Denise Kalm, Kalm Kreative, Inc.

What would it be worth to you to be more excited about going to work each day? For too many of us, much of our work day is spent doing a series of tasks no more interesting than scrubbing out a sink or changing a tire. Some decide simply to change jobs to reconnect with the joy they once felt, only to discover that nothing has changed after the initial newness wears off. Learn how to connect your passion to your expertise and then market it to your management, to create a job you can truly love. There is no passion to be found playing small - in settling for a life that is less than the one you are capable of living. Nelson Mandela

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Towards Processing Capacity Prediction for the Cloud: Theoretical Models
André Cesta, Eldorado Research Institute
Geraldo Silva, Eldorado Research Institute
Mauro Storch, Eldorado Research Institute

Amdahl’s law and the universal scalability model are functions of the number of machine processors p, therefore only modeling a single machine with varying quantities of homogeneous processors. These models cannot directly predict software capacity for: heterogeneous machines (varying in their threads and clock speed); virtual machines (on the same server, migrating across servers or scaling-up). We address these shortcomings by: (1) generalizing and extending these models to cover heterogeneous machines and virtualization, (2) proposing model building methods for QA and production systems.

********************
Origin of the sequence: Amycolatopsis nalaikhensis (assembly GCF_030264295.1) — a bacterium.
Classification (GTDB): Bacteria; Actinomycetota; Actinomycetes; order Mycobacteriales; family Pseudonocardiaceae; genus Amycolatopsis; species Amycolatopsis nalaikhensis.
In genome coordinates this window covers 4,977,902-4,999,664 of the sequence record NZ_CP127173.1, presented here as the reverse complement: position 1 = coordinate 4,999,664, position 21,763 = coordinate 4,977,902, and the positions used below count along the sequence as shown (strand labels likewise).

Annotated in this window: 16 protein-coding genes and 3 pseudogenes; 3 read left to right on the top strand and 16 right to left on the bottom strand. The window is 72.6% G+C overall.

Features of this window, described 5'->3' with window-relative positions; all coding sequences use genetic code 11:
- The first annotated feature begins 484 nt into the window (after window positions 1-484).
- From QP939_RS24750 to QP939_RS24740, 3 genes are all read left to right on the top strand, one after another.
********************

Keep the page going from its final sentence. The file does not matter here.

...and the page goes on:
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Performance Engineering a Web 2.0 Application in an Agile World
Mohit Verma

Agile Methodology brings in new complexity and challenges to traditional waterfall-driven performance engineering approaches. We will discuss a Agile Performance Testing Lifecycle of a mission critical Web 2.0 app. We will discuss when as performance engineers, to get involved in the project lifecycle, understand the technical architecture, what are the NFRs,what tools to use, what value pairing with Developers and Test leads provides, how the rapid changing environment effects your test scripts, make tuning suggestions and how to communicate efficiently to the project teams.

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Converting From SAS/GRAPH(r) to ODS Graphics
Jim Horne, Lowe’s Companies, Inc.

As of SAS 9.3, SAS has moved ODS Graphics and the Statistical Graphics procedures from SAS/GRAPH® to Base SAS®. This provides an opportunity to eliminate SAS/GRAPH by converting SAS/GRAPH procedures to ODS Graphics procedures if we choose to do so. (PARA)This is an overview of some ways to convert basic graphs from SAS/GRAPH to ODS Graphics. It provides a brief introduction to ODS Graphics and the SAS statements required to run the ODS Graphics procedures. It then compares some basic SAS/GRAPH and ODS Graphics output along with the statements required to produce each graph.

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Late BreakingCross-Platform Application Performance Management Implementation on zEnterprise Hybrid
Glenn Anderson, IBM

The Platform Performance Management component of IBM zEnterprise Unified Resource Manager extends a goal oriented performance management capability to both traditional System z and BladeCenter applications. This session introduces the intersection of WLM, RMF, and Platform Performance Management, and helps you understand the leading-edge performance management capabilities of zEnterprise for cross-platform hybrid applications. The most recent announcements, including load balancing, API’s for data access, and statements of direction will all be covered.